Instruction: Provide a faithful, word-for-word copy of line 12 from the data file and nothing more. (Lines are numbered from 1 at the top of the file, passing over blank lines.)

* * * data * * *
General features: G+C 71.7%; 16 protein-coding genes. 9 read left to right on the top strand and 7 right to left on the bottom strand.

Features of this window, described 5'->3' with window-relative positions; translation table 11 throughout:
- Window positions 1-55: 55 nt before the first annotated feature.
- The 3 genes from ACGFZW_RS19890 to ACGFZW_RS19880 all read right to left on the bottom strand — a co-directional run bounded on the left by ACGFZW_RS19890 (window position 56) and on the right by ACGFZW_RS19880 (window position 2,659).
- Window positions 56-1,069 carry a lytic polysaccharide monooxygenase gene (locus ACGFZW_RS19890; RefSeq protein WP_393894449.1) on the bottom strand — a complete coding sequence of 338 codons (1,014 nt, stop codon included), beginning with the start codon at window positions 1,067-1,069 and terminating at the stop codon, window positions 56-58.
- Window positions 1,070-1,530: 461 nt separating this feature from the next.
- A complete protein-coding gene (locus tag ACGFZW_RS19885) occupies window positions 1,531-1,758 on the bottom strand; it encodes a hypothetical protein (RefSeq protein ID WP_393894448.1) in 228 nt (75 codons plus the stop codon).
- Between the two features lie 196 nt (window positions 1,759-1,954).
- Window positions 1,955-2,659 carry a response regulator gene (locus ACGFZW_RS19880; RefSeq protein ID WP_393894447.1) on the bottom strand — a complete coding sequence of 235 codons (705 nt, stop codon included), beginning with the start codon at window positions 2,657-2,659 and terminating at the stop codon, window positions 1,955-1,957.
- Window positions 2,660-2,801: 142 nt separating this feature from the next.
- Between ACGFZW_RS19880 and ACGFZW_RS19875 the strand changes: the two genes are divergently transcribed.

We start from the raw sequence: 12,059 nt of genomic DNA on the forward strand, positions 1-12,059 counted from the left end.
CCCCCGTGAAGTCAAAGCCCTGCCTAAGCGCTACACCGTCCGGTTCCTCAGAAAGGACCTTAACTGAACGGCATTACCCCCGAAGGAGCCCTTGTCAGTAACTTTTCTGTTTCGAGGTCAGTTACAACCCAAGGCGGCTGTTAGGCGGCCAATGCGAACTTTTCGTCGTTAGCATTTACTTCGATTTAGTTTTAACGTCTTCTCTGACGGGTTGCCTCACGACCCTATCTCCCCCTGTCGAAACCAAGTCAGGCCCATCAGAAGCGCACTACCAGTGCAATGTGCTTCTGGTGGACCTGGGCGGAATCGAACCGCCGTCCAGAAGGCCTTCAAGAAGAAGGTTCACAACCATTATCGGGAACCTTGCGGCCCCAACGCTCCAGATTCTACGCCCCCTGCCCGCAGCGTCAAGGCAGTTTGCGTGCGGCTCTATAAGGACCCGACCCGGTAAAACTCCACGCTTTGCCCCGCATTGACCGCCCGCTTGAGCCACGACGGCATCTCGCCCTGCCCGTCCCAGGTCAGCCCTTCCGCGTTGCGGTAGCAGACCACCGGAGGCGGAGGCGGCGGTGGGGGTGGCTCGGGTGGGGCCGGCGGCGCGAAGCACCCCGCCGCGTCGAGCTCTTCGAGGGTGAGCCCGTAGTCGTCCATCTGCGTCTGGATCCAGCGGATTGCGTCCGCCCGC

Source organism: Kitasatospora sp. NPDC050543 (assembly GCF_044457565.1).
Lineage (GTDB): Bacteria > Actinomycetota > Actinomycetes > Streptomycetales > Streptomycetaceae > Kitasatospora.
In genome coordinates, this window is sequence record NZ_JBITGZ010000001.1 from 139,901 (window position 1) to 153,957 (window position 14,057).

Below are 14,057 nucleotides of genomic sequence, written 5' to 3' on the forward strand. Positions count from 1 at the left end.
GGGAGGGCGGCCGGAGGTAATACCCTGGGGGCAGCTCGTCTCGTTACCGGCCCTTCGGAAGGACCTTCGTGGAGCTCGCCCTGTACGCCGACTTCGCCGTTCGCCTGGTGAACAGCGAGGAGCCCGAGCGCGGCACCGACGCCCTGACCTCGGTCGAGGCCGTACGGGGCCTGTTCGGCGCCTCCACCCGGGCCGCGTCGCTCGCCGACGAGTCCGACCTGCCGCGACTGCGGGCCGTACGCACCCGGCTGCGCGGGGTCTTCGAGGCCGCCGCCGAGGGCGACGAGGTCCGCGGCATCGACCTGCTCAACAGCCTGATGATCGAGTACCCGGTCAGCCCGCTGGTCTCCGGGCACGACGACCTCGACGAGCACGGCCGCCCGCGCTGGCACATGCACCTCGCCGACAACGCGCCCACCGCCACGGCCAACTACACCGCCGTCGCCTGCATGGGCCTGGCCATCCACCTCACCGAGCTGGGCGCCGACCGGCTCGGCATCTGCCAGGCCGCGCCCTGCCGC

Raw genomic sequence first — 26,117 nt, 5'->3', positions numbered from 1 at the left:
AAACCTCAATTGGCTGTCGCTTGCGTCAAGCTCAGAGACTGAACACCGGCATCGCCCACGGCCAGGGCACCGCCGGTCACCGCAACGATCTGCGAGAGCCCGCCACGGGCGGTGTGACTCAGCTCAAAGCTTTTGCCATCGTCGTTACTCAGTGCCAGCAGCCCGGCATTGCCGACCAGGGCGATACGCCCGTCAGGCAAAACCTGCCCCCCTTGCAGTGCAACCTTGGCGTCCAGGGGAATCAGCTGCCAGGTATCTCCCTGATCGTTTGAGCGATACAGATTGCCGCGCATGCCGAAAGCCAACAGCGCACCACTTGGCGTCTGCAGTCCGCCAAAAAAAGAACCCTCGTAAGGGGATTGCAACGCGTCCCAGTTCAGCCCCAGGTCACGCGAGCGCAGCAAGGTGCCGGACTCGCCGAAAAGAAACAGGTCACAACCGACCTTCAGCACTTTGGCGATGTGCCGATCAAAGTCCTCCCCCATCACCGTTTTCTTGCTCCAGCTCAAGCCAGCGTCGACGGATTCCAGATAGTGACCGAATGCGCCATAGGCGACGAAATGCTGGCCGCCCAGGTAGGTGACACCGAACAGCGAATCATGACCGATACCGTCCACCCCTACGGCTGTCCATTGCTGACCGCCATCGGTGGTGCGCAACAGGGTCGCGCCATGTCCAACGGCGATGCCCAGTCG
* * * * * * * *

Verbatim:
We start from the raw sequence: 12,059 nt of genomic DNA on the forward strand, positions 1-12,059 counted from the left end.